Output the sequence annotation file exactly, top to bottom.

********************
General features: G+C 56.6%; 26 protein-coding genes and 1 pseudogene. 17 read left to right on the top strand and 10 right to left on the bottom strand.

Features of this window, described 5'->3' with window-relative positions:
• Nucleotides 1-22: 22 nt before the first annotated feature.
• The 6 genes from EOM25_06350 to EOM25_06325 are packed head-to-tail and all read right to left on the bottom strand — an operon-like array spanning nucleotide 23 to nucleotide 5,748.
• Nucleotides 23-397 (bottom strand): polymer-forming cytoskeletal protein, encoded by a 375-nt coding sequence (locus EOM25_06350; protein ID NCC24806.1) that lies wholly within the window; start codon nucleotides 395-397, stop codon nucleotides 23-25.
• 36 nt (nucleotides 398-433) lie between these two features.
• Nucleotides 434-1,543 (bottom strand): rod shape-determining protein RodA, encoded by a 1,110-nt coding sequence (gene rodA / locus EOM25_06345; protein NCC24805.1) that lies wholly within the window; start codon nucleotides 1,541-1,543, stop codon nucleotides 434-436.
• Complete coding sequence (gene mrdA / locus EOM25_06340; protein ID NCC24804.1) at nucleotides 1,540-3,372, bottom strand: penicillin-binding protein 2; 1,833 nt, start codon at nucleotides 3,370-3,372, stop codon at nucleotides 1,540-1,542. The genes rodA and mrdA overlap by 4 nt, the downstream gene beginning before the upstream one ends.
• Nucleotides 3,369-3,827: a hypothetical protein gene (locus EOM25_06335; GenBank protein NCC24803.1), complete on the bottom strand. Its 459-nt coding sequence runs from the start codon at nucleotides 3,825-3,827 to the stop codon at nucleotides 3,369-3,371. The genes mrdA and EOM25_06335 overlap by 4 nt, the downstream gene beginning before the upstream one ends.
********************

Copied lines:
General features: G+C 56.6%; 26 protein-coding genes and 1 pseudogene. 17 read left to right on the top strand and 10 right to left on the bottom strand.

Features of this window, described 5'->3' with window-relative positions:
• Nucleotides 1-22: 22 nt before the first annotated feature.
• The 6 genes from EOM25_06350 to EOM25_06325 are packed head-to-tail and all read right to left on the bottom strand — an operon-like array spanning nucleotide 23 to nucleotide 5,748.
• Nucleotides 23-397 (bottom strand): polymer-forming cytoskeletal protein, encoded by a 375-nt coding sequence (locus EOM25_06350; protein ID NCC24806.1) that lies wholly within the window; start codon nucleotides 395-397, stop codon nucleotides 23-25.
• 36 nt (nucleotides 398-433) lie between these two features.
• Nucleotides 434-1,543 (bottom strand): rod shape-determining protein RodA, encoded by a 1,110-nt coding sequence (gene rodA / locus EOM25_06345; protein NCC24805.1) that lies wholly within the window; start codon nucleotides 1,541-1,543, stop codon nucleotides 434-436.
• Complete coding sequence (gene mrdA / locus EOM25_06340; protein ID NCC24804.1) at nucleotides 1,540-3,372, bottom strand: penicillin-binding protein 2; 1,833 nt, start codon at nucleotides 3,370-3,372, stop codon at nucleotides 1,540-1,542. The genes rodA and mrdA overlap by 4 nt, the downstream gene beginning before the upstream one ends.
• Nucleotides 3,369-3,827: a hypothetical protein gene (locus EOM25_06335; GenBank protein NCC24803.1), complete on the bottom strand. Its 459-nt coding sequence runs from the start codon at nucleotides 3,825-3,827 to the stop codon at nucleotides 3,369-3,371. The genes mrdA and EOM25_06335 overlap by 4 nt, the downstream gene beginning before the upstream one ends.